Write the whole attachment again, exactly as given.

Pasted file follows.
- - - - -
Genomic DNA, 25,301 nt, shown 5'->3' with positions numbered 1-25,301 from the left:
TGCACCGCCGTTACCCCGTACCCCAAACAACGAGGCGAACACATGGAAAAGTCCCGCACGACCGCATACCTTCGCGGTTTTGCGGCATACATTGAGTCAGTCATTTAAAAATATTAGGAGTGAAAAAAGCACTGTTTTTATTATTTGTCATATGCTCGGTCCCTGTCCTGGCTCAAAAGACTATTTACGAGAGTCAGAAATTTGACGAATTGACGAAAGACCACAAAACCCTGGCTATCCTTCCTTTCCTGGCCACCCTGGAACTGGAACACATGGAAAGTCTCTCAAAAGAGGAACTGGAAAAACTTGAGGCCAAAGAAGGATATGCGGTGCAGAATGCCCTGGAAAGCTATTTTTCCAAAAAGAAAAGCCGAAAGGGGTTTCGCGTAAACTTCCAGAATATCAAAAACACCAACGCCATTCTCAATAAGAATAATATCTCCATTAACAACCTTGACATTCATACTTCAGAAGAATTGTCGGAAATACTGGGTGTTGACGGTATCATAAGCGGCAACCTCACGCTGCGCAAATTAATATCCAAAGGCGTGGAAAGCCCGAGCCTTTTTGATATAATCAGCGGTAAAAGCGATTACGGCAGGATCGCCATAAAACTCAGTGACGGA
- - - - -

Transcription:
Genomic DNA, 25,301 nt, shown 5'->3' with positions numbered 1-25,301 from the left:
TGCACCGCCGTTACCCCGTACCCCAAACAACGAGGCGAACACATGGAAAAGTCCCGCACGACCGCATACCTTCGCGGTTTTGCGGCATACATTGAGTCAGTCATTTAAAAATATTAGGAGTGAAAAAAGCACTGTTTTTATTATTTGTCATATGCTCGGTCCCTGTCCTGGCTCAAAAGACTATTTACGAGAGTCAGAAATTTGACGAATTGACGAAAGACCACAAAACCCTGGCTATCCTTCCTTTCCTGGCCACCCTGGAACTGGAACACATGGAAAGTCTCTCAAAAGAGGAACTGGAAAAACTTGAGGCCAAAGAAGGATATGCGGTGCAGAATGCCCTGGAAAGCTATTTTTCCAAAAAGAAAAGCCGAAAGGGGTTTCGCGTAAACTTCCAGAATATCAAAAACACCAACGCCATTCTCAATAAGAATAATATCTCCATTAACAACCTTGACATTCATACTTCAGAAGAATTGTCGGAAATACTGGGTGTTGACGGTATCATAAGCGGCAACCTCACGCTGCGCAAATTAATATCCAAAGGCGTGGAAAGCCCGAGCCTTTTTGATATAATCAGCGGTAAAAGCGATTACGGCAGGATCGCCATAAAACTCAGTGACGGA